The Effects of Not Getting Enough Sleep
Over the last decade, the number of hours Americans sleep has fallen fast. According to the National Sleep Foundation, 72% of people sleep 7 hours or less, up 10% from 2001, which can have serious health effects. And getting enough sleep with diabetes is even more important.
“The public is less aware of the impact of insufficient amounts of sleep,” said Dr. Megan Ruiter, lead author of the National Sleep Foundation’s report. “Sleep is important—the body is stressed when it doesn’t get the right amount.”
Not only does sleep affect your body’s stress level, it also affects your blood glucose levels. A 2006 study in the Archives of Internal Medicine found people who say they sleep poorly have higher A1cs.
Studies confirm sleep-deprived bodies make an average of 32% less insulin after a meal, leading to higher blood glucose.
Tips for Getting Sleep with Diabetes
Here are some helpful tips for a good night’s rest from Diabetes Forecast.
Set a schedule.
Go to bed and wake up around the same time every day. This can help your body establish a healthy sleep/wake cycle.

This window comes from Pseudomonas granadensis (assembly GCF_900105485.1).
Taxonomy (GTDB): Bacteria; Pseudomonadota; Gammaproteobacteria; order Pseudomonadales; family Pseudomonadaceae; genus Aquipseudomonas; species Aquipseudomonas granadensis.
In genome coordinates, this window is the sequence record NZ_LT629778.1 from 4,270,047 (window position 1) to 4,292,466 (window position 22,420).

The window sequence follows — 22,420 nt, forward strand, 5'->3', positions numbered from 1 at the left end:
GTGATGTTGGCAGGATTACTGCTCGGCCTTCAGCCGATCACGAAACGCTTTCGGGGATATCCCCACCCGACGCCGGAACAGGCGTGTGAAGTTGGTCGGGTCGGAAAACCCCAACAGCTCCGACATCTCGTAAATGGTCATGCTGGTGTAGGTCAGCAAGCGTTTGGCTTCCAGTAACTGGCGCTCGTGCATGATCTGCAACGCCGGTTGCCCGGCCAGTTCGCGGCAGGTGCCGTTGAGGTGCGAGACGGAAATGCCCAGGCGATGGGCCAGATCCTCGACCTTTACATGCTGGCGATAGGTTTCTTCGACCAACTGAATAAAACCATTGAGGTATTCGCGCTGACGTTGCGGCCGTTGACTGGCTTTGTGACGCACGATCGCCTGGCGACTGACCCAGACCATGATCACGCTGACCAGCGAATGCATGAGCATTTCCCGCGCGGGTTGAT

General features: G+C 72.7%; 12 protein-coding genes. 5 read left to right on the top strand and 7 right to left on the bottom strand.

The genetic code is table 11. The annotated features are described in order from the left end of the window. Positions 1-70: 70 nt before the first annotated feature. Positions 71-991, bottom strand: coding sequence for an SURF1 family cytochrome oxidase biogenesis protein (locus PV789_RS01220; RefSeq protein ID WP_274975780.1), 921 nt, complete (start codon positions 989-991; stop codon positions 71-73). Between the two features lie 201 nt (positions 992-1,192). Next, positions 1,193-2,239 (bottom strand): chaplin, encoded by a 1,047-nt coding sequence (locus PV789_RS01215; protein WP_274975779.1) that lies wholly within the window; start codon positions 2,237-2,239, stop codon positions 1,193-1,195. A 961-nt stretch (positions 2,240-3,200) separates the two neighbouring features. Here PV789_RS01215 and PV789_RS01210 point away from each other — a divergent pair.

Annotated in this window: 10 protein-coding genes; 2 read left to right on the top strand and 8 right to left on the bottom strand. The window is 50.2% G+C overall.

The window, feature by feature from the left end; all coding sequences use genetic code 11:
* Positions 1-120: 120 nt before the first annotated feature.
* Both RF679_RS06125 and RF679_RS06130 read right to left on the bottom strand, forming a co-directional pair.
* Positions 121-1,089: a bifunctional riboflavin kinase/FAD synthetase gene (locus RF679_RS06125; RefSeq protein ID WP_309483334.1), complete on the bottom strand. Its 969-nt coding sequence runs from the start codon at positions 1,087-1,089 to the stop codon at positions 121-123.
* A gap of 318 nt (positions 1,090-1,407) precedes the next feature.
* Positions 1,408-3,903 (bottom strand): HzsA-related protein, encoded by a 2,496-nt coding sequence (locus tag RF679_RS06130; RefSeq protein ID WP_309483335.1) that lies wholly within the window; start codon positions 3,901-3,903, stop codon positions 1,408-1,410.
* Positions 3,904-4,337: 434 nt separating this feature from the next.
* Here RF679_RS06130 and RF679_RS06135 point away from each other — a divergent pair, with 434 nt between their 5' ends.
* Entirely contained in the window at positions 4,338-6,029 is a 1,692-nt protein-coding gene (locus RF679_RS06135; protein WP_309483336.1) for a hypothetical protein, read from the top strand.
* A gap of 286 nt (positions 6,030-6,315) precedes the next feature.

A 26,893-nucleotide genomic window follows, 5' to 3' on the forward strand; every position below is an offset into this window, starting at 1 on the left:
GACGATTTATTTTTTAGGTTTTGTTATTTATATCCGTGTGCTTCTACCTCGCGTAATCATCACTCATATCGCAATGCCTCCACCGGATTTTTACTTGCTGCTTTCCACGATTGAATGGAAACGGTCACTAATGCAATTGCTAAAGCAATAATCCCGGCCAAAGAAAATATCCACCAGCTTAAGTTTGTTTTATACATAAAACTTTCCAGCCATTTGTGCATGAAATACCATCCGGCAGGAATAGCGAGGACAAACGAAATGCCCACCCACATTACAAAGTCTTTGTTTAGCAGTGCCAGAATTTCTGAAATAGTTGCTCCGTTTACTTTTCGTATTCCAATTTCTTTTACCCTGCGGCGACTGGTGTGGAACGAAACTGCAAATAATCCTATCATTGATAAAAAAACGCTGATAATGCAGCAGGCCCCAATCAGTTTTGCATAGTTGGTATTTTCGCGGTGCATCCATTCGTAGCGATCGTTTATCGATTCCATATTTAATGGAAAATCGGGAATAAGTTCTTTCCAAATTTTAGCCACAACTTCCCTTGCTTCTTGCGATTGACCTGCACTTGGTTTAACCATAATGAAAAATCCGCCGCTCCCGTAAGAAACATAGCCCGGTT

Avoid nicotine, caffeine, and alcohol.
These substances can disrupt sleep. It’s best to avoid them before bed.
Get in the mood.
A bedtime routine can help you shift from being awake to feeling sleepy. Take a bath or listen to peaceful music just before you turn the lights out.
Exercise earlier in the day.
Active people sleep better. Do your exercise in the morning or right after work for the best results.
Prep your bedroom.
Make sure it’s dark, quiet, relaxing, and at a cool (yet comfortable) temperature. Turn off (or silence) cell phones, TVs, and computers.
Don’t go to bed on a full or empty tank.
Eating a big meal just before bed or lying down with a growling stomach can make falling asleep tricky and can even wake you. If you’re going to eat a big evening meal, eat two hours before bed to give yourself enough time to digest.